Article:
Encryption with the Pigpen Cipher
The pigpen cypher is a great introduction to very basic cryptography, a concept cybersecurity professionals must be familiar with.
In this activity, we're using the pigpen cipher (also known as the masonic cipher, Freemason's cipher, Napoleon cipher, and tic-tac-toe cipher), which is believed to be an ancient cipher. The pigpen cipher assigns geometric symbols - representing the fragments of a grid - to the letters of the alphabet.
Meet the pigpen cipher!
Thought fairly easy to crack, the pigpen cipher teaches how modern-day encryption works. A message comes in, something like this...
An encrypted message comes in, usually a combination of letters and numbers and is run through a decryption key, revealing the original message and ensuring the content is protected from prying eyes.
So how does this work?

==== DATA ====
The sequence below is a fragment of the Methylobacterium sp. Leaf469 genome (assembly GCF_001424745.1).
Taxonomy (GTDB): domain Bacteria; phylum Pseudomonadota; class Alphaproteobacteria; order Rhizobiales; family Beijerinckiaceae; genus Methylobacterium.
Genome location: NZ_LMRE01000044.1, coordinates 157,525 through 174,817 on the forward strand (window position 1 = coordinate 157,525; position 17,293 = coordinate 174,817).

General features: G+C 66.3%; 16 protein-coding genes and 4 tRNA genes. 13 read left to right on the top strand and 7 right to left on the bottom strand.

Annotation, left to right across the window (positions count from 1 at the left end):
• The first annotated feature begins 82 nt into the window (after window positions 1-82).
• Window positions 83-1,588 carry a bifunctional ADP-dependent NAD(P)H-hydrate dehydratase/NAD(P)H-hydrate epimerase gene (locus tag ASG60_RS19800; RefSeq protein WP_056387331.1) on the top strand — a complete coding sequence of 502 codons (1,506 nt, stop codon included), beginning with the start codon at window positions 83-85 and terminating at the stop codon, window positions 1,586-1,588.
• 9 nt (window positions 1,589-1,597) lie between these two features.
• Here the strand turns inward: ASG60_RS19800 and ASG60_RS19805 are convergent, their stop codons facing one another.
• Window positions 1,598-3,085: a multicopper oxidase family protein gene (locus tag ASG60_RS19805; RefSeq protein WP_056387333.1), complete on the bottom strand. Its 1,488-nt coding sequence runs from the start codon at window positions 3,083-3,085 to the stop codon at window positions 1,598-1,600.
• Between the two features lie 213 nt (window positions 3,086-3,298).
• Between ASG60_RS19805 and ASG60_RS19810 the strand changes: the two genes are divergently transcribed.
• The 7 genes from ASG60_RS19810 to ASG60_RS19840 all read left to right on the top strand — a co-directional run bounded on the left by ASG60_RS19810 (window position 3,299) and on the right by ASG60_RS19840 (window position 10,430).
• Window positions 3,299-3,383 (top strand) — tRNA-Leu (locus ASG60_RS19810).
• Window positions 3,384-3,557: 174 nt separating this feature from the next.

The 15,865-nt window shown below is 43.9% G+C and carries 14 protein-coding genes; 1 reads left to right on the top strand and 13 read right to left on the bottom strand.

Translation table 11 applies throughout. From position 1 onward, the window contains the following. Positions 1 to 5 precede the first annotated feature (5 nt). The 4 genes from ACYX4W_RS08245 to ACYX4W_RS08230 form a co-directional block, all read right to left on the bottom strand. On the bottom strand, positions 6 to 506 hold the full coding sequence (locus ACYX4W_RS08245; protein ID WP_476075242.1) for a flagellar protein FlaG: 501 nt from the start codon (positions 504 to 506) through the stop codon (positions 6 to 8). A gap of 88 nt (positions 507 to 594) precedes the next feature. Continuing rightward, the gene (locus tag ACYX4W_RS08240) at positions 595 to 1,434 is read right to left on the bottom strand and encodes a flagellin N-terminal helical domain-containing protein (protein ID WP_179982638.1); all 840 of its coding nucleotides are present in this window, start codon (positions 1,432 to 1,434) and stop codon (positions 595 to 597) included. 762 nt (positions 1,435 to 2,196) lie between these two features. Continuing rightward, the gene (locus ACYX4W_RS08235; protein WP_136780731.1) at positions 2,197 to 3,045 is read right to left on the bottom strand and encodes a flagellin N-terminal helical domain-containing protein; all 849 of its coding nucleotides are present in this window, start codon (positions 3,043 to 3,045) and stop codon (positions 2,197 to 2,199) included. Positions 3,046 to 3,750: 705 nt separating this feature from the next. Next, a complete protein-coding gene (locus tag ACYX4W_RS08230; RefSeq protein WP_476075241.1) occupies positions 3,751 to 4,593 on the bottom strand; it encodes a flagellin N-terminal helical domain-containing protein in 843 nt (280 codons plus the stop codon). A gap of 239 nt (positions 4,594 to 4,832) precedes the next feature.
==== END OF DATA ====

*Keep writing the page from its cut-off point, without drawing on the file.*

Let's take the first symbol,
Notice that they look similar to the shape of the bracket for the "GH" section. This means that the symbol represents one of those letters. How do you know which one? You need something that notes one letter rather than another. The dot inside the shape means the second letter. The same applies to the X-shaped bracket.
The dot on the symbol indicates to use the second letter. So the second letter
represents an "E". Can you decipher the rest of the secret message?
Here are some more phrases to encrypt and decrypt! Feel free to encourage your students/children/friends and family to leave secret messages for you around the house!
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